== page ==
Podiatrists Bellevue NE

This page provides relevant content and local businesses that can help with your search for information on Podiatrists. You will find informative articles about Podiatrists, including "Advice on Diabetic Foot and Toenail Care". Below you will also find local businesses that may provide the products or services you are looking for. Please scroll down to find the local resources in Bellevue, NE that can help answer your questions about Podiatrists.

Advanced Foot & Ankle Care
(402) 939-8417
1207 S. 13th Street
Omaha, NE
Hours
Monday 9:00 AM - 5:00 PM
Tuesday 9:00 AM - 5:00 PM
Wednesday 9:00 AM - 5:00 PM
Thursday 9:00 AM - 5:00 PM
Friday 9:00 AM - 5:00 PM
Saturday Closed
Sunday Closed
Services
Bunion Treatment, Foot Orthotics, Foot Pain, Podiatric Deformities, Podiatric Disorder Treatment, Podiatric Orthopedics, Podiatric Sports Therapy, Podiatric Surgery, Podiatrists

Dr.Steve Meinhold
(402) 571-3531
GIKK Orthopaedic Specialists, 7710 Mercy Road, Ste. 224, Bergan Mercy Profe
Omaha, NE
Gender
M
Speciality
Podiatrist
General Information
Online Appt Scheduling: Yes
Accepting New Patients: Yes
RateMD Rating
4.2, out of 5 based on 3, reviews.

Data Provided By:
Dr.Michael Drews
(402) 978-5183
12115 Pacific Street
Omaha, NE
Gender
M
Speciality
Podiatrist
General Information
Accepting New Patients: Yes
RateMD Rating
3.0, out of 5 based on 1, reviews.

Data Provided By:
Dr.Scott Nelson
(402) 758-5690
16909 Lakeside Hills Court
Omaha, NE
Gender
M
Speciality
Podiatrist
General Information
Hospital: Lakeside Orthopedics
Accepting New Patients: Yes
RateMD Rating
5.0, out of 5 based on 1, reviews.

Data Provided By:
Dr.Michael Cullen
(402) 333-8856
16909 Burke St #200
Omaha, NE
Gender
M
Speciality
Podiatrist
General Information
Accepting New Patients: Yes
RateMD Rating
4.0, out of 5 based on 4, reviews.

Data Provided By:
Dr.David E. Cornell
(402) 345-6503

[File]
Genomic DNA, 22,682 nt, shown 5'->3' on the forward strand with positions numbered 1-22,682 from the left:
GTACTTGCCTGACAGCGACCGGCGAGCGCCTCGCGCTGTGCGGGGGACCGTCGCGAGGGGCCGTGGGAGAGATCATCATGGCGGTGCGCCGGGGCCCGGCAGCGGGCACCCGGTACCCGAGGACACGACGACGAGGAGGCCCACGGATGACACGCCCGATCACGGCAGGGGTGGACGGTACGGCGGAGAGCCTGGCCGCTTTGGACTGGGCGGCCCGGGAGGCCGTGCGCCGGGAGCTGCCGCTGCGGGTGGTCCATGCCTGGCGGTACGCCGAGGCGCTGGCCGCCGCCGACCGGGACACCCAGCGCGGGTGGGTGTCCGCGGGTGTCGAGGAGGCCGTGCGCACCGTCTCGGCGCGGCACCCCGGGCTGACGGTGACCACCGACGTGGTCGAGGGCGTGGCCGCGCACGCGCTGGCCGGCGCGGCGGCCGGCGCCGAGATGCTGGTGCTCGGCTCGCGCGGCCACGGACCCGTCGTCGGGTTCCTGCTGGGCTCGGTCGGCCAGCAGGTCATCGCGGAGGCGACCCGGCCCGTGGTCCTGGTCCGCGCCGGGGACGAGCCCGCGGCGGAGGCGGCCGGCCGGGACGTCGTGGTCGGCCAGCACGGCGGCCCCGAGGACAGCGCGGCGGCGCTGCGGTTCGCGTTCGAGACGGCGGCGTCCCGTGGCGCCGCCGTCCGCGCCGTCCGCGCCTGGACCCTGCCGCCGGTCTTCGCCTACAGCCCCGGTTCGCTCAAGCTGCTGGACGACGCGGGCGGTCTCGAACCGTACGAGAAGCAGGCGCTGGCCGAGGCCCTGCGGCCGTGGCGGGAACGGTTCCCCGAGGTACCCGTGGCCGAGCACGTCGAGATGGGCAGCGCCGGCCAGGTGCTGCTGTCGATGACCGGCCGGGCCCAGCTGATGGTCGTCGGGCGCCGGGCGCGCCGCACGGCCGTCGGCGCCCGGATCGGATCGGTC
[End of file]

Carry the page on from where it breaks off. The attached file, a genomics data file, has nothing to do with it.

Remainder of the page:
1207 South 13th Street
Omaha, NE
Gender
M
Speciality
Podiatrist
General Information
Hospital: Advanced Foot & Ankle Care, Pc
Online Appt Scheduling: Yes
Accepting New Patients: Yes
RateMD Rating
1.5, out of 5 based on 2, reviews.

Data Provided By:
Dr.John Weremy
(402) 895-2028
13933 Gold Circle
Omaha, NE
Gender
M
Speciality
Podiatrist
General Information
Accepting New Patients: Yes
RateMD Rating
1.0, out of 5 based on 1, reviews.

Data Provided By:
Dr.Beth Klawitter
(402) 315-4344
11071 West Maple Road
Omaha, NE
Gender
F
Speciality
Podiatrist
General Information
Accepting New Patients: Yes
RateMD Rating
3.0, out of 5 based on 10, reviews.

Data Provided By:
Dr.HOWARD PACHMAN
(402) 333-8856
Ste 200, 16909 Burke St
Omaha, NE
Gender
M
Speciality
Podiatrist
General Information
Accepting New Patients: Yes
RateMD Rating
5.0, out of 5 based on 1, reviews.

Data Provided By:
Charles Henry Allison, DPM
(402) 294-7413
EhrlingBergquistClinic , 2501CapehartRd.
Offutt AFB, NE
 
Data Provided By:

Advice on Diabetic Foot and Toenail Care

Foot skin and toenail problems in patients with diabetes can lead to amputation. Early detection and treatment are always the best prevention techniques. In this review article, doctors from the Long Beach Memorial Medical Center discuss myths and advice related to diabetic foot care.

The first and best advice is to check the skin and toenails of the feet every day. Many people with diabetes also have a loss of normal sensation in the feet. They don't feel small sores, breaks, or changes in the skin. Wearing white socks can also help show any oozing or bleeding from sores or wounds.

Any change should be reported to your doctor or health care provider.
This is important because people with chronic diabetes are more likely to have poor circulation. This is especially true in the feet because they are the farthest away from the heart. Loss of blood supply to a wound can lead to infection.

Poor circulation combined with loss of sensation is a recipe for poor or delayed wound healing. This is all the more reason why early treatment is advised. Even before early intervention, preventing toenail disease and skin wounds are the primary goals.

Amputation is not a sign that the patient or the treatment has failed. Sometimes long-standing problems just can't be treated effectively any other way. If the patient isn't going to heal and will continue to lose function, amputation may be the best approach.

Patients may not have the resources or help they need to avoid s...

Click here to read the rest of this article from eOrthopod.com